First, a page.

20 Craziest Facts You Didn’t Know About The NHL
With more than a century’s worth of storied history that’s persevered through two world wars, the Great Depression, the Cold War, disease, the ‘70s, mergers, numerous work stoppages and arguably one of the most polarizing commissioners in all of professional sports, the NHL is chock full of some crazy, mysterious and downright startling facts that have been hidden in time or simply forgotten altogether.
Funny, sad, incredible, unpredictable – the world’s best hockey league is like a million-mile odyssey with curious little Easter eggs uncovered along the way that add curious intrigue and layer upon layer that make it ever more interesting each time you re-read it.
There’s no possible way to document all the tales from the road, obscure rulebook footnotes and statistical anomalies that make the NHL the institution that it is today, so by no means should you consider this a comprehensive list. Instead, this article includes some of the more far-out things that make you go “huh” and might actually help you out in a future trivia night at your local pub.
So let’s dive right in. Here are 20 of the craziest facts you had no idea about the NHL.
- THE SAN JOSE SHARKS WERE ALMOST NAMED THE “RUBBER PUCKIES”
When San Jose was awarded an expansion team to begin play in the 1991-92 season, the team owners, Gordon and George Gund, held a name-the-team contest that rendered more than 2,000 entries with suggestions that ranged from creative to ridiculous and everything in between. The finalists included “Screaming Squids,” “Salty Dogs,” “Blades” and yes, “Rubber Puckies.”
Technically “Blades” won the most votes, but the Gunds vetoed it for fear it might draw uninvited ties to violence and gang activity, so they ended up going with “Sharks,” since there were several of the species living off California’s Bay Area coast and since it would inspire a graphic logo while appealing to potential future fans of all ages. Now, if only the British government had learned this valuable lesson before “Boaty McBoatface” became a thing.
- THE MAPLE LEAFS ONCE THREW THE STANLEY CUP INTO A FIRE
We’ve all been there. We’re happy, we’re celebrating, the booze is flowing, our inhibitions have been thrown to the wind, and our ability to make good, rational decisions is reduced down to basically nothing. Well, imagine you had just won the Stanley Cup and we’re in that exact situation.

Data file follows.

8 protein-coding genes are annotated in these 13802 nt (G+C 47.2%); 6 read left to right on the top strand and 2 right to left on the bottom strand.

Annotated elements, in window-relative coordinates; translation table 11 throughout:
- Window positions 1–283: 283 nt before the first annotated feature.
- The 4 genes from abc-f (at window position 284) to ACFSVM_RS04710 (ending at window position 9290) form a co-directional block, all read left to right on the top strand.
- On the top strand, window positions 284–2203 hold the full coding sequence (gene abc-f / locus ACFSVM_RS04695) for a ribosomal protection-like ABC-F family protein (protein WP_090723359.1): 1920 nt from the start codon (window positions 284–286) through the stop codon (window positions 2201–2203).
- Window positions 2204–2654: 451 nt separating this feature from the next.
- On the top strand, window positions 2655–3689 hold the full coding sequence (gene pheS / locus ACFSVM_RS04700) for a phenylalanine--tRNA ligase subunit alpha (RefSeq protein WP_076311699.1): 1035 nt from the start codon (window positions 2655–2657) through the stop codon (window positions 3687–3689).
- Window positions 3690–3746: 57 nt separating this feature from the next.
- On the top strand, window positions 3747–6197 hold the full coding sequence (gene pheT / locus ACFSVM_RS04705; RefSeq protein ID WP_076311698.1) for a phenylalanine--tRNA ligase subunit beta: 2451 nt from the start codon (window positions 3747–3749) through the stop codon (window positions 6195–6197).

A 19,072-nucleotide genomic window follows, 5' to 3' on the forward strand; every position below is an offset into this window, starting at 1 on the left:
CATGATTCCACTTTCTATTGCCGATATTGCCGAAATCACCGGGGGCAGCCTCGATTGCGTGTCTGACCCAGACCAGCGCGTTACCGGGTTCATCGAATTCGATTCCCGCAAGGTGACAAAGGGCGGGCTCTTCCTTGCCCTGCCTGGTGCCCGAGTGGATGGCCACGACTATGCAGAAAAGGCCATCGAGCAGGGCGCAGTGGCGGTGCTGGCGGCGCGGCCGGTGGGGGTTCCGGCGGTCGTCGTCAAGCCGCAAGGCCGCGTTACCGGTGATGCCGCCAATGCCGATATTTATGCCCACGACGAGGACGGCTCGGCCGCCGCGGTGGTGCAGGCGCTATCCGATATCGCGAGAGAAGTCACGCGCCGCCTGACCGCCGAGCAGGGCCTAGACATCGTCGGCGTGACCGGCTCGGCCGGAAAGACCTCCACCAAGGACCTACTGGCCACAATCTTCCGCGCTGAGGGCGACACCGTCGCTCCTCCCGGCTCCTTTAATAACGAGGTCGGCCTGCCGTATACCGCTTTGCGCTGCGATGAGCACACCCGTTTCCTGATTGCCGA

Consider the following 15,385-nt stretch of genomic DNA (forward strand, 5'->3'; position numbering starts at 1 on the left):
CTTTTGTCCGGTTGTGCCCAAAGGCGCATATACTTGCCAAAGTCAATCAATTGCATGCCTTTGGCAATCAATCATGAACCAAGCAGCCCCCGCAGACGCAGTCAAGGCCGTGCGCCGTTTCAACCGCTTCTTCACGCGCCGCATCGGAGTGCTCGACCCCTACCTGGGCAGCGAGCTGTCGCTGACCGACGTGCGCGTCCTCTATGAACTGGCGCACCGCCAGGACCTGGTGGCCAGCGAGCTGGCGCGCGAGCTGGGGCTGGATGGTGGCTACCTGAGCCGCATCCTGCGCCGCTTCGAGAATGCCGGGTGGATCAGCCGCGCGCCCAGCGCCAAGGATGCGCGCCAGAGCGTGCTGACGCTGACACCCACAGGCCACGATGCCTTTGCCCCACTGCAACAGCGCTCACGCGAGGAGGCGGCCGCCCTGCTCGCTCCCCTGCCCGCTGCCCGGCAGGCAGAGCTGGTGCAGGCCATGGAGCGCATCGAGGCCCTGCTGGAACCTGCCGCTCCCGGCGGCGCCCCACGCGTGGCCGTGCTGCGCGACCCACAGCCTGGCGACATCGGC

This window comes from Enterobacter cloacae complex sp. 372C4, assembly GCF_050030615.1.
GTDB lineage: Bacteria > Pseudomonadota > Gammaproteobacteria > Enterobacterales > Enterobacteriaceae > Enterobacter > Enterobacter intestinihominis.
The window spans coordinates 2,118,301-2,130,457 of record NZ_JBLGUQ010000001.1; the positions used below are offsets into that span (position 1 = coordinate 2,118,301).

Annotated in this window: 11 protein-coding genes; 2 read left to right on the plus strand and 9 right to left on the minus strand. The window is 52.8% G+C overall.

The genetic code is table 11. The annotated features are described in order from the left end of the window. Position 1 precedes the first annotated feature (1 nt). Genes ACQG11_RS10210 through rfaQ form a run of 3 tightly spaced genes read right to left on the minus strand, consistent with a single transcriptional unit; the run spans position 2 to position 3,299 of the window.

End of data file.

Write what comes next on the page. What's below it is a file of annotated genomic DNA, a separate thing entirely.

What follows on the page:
Despite its sacred status within the NHL and the hockey community as a whole, the Toronto Maple Leafs, after winning the 1962 Stanley Cup championship by knocking off the Chicago Blackhawks in six games, let their revelry get the better of them, and somehow Lord Stanley’s precious chalice ended up in a bonfire. As you can imagine, it was damaged pretty badly, so the Leafs had to come up with the cash to make the repairs and then probably get a stern talking-to from the league.
- PITTSBURGH USED TO HAVE A REAL-LIFE PENGUIN MASCOT
Whether you’re a Pittsburgh Penguins fan or not, you’ve got to admit that a penguin is a pretty cool mascot for a hockey team. After all, their natural habitat, for the most part, is the frigid climates of the southern hemisphere, and they spend the majority of their lives sliding around on snow and ice. You can’t say the same about, say, a panther or a shark.
The Pens first introduced the live bird, named Pete, in 1968, prior to a game in February against the Philadelphia Flyers. Pete was an Ecuadorian-born penguin on loan from the Pittsburgh Aquazoo and was a ninth birthday present to young Doug McGregor, son of Penguins then-president Jack McGregor. The bird made several live appearances throughout the season and even had his own pair of skates.
- GARY BETTMAN IS THE FIRST COMMISSIONER OF THE NHL
Love the guy or hate him, but Gary Bettman is the polarizing head of the NHL, and is, believe it or not, the very first commissioner of the league. No, he hasn’t been around since 1917 when the league evolved into what it is today. He’s actually the first one because before him, the league designated its top executive as “president.”
When Bettman took over for his predecessor, Gil Stein, on Feb. 1, 1993, the owners stipulated his hiring on the mandate that he lead the way in selling the game in major U.S. markets, cure the ongoing labor disputes, grow the league through expansion and help the “old guard” within the ownership ranks come around to a more modern way of conducting business within the league.
Through both controversy and strife, Bettman has accomplished some of that charge, though he’s fallen far short many other areas.
- THE FIRST OUTDOOR NHL GAME HAPPENED IN A DESERT
The NHL’s Winter Classic and Heritage Classic games are outdoor contests typically held in cold-weather locales that pay tribute to the early beginnings of the game and our fond memories of strapping on the pads and skating around on a frozen pond or lake.
So you’d think the NHL’s first-ever official outdoor game might have been held in Detroit, Buffalo, Edmonton or Calgary. You know, northern cities, where ice was a naturally occurring phenomenon and where hockey fans abounded everywhere you turned.
Well, surprise. In 1991, the Los Angeles Kings hosted the New York Rangers in a preseason contest outside Caesar’s Palace in sunny, hot Las Vegas, Nevada. As you can imagine, there were several issues with maintaining an outdoor rink in the 100-degree temperatures of the desert, but the game was eventually played in front of a sellout crowd.